• I think there are lots of reasons why people are motivated (or not!) and the manager will not be able to follow a simple set of rules to keep everyone happy. They need to build relationships and understand their team as individuals. There are somethings that they need to avoid such as breaking psychological contracts and good practice like not asking people...

  • None of the definitions did it for me. I thought it was "how much you want to do something".

  • I'm motivated when I'm pursuing an idea that I had myself. A tight deadline helps too - I seem to like adrenaline. I'm motivated if I'm scared.
    I'm not motivated if I'm bored or if I don't believe in what I'm asked to do. Eg I think the task is pointless.

  • Looking back I feel bad about pushing one of my staff too hard which must have caused him stress. I'd talked the situation through with my manager before doing it - but I feel there must have been a better way to tackle his De motivation.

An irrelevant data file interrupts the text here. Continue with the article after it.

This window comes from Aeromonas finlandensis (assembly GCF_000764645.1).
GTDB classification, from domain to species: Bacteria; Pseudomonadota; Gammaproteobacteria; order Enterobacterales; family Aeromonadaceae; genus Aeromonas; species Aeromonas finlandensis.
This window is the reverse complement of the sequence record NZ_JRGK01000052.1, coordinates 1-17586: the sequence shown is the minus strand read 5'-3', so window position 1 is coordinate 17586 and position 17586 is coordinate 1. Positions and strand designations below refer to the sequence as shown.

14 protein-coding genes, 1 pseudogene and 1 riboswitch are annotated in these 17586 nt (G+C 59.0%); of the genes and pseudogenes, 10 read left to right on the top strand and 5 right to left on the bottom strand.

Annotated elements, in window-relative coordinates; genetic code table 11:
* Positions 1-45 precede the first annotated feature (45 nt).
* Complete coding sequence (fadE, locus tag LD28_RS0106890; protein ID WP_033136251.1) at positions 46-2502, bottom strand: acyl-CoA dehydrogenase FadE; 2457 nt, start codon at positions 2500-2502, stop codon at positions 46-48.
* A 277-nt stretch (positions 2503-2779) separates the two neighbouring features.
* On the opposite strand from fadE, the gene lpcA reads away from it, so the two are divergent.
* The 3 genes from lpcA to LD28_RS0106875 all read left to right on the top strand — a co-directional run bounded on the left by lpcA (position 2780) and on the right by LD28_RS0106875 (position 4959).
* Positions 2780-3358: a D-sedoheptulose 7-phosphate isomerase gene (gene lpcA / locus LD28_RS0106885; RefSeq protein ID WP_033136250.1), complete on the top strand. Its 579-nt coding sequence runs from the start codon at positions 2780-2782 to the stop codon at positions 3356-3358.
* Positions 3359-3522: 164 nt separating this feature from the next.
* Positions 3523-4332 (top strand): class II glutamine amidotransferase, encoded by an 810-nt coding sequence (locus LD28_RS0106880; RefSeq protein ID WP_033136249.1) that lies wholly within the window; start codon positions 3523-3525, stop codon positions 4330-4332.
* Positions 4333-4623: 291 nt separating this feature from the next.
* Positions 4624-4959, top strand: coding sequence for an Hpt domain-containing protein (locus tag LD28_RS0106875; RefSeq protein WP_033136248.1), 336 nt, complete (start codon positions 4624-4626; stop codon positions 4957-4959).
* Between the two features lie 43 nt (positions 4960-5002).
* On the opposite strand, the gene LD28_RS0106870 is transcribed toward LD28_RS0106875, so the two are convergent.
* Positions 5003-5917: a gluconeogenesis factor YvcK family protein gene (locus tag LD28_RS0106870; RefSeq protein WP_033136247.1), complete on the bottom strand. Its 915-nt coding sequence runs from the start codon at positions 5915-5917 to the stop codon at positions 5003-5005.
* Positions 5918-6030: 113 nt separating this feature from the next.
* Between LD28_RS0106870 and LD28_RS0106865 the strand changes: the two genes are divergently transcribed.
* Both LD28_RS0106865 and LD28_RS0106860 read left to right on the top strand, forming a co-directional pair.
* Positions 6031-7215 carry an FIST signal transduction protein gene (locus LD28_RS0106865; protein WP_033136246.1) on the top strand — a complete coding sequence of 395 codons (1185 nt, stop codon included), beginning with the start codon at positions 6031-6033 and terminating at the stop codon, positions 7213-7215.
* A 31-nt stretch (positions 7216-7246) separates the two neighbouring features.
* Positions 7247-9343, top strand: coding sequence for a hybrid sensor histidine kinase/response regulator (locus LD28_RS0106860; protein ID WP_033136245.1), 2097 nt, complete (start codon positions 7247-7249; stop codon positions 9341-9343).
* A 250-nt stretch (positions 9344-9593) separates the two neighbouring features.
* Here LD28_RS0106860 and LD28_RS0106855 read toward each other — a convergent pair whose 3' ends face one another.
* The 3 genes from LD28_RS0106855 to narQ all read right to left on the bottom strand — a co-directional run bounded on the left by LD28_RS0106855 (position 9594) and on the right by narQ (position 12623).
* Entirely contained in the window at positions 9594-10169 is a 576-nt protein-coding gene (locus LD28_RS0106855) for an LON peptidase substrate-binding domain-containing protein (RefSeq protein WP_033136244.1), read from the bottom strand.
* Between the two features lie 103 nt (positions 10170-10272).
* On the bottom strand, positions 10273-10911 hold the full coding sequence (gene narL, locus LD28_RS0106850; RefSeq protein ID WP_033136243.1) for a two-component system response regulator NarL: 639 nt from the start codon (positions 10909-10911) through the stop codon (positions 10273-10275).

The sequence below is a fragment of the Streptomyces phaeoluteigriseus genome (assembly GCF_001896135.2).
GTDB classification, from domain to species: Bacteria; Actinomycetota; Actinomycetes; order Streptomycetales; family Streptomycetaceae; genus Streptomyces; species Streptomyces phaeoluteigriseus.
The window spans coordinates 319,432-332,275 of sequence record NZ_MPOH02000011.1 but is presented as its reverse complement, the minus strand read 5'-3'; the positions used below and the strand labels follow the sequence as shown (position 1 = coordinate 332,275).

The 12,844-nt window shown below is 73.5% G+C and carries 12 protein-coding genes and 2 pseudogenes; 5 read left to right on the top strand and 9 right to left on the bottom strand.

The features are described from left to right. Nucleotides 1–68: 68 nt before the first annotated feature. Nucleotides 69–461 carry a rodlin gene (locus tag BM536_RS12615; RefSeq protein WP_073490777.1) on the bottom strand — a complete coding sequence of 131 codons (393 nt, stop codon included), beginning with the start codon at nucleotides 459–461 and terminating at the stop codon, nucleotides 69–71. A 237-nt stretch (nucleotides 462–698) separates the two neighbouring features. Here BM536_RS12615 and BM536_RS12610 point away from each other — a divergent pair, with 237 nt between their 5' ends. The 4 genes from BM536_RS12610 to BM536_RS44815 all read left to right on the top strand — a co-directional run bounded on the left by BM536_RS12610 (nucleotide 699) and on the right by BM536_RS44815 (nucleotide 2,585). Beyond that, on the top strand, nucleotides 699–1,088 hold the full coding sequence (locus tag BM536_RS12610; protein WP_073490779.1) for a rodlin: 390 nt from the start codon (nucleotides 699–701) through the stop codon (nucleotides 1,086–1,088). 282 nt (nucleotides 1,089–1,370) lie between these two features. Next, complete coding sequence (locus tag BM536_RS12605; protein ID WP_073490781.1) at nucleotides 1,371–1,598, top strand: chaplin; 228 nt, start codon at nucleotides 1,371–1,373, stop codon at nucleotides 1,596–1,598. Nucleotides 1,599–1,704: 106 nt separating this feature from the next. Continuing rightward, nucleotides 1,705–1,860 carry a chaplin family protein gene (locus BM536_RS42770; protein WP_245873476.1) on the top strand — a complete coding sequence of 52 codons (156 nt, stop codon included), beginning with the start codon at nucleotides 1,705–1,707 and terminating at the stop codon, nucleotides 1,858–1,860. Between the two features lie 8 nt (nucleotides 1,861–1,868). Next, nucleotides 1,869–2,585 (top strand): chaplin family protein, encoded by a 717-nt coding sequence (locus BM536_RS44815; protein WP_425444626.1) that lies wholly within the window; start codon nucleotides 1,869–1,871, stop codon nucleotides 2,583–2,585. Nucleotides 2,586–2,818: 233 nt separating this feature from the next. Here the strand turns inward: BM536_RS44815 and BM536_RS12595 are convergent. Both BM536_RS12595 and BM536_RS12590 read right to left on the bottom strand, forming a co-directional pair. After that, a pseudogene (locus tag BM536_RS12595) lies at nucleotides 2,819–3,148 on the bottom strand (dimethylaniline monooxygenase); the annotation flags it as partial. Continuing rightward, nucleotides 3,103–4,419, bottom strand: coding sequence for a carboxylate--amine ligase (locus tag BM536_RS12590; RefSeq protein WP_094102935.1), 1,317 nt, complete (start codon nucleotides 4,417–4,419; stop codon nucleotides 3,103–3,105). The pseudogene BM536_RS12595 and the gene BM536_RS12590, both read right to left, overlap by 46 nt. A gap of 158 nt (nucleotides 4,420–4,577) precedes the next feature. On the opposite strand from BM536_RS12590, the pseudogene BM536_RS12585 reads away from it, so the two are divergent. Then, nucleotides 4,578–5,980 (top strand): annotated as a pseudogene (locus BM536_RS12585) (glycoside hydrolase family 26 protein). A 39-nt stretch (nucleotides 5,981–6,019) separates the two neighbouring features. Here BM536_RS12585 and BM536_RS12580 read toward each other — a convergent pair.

• You've clearly thought about this but I think you could get much higher performance from your team (making you more valuable for your company/org.) if you accepted more ambitious responsibilities for yourself.

  • Omg - what an amazing question! How can effectiveness in both be assessed? I work for a large company where we have lots of formal mgt - but when I consider how effective it is and how we assess it... I think we (unintentionally) let people mark themselves. For the informal assessment we use staff attitude surveys to track motivation - but those results depend...

  • Fast moving.
    Quick decisions.

  • Clearly there are different factors at work that contribute to effectiveness. Some of the comments point to empowerment and creativity. Others are more mechanistic: clear roles; job description; good planning. Others point to team working. I think all of them are right - there's no single way. Different people and contexts mean managers have to be adaptable.

  • I am working on how to improve my departments capabilities (training, development, how we cooperate and knowledge share, what kind of work we would like to tackle and how to change so we can...). This has got nothing to do with my job responsibility / description. I don't think I get much credit for it as it's quite a big time stealer. But I'm not going to...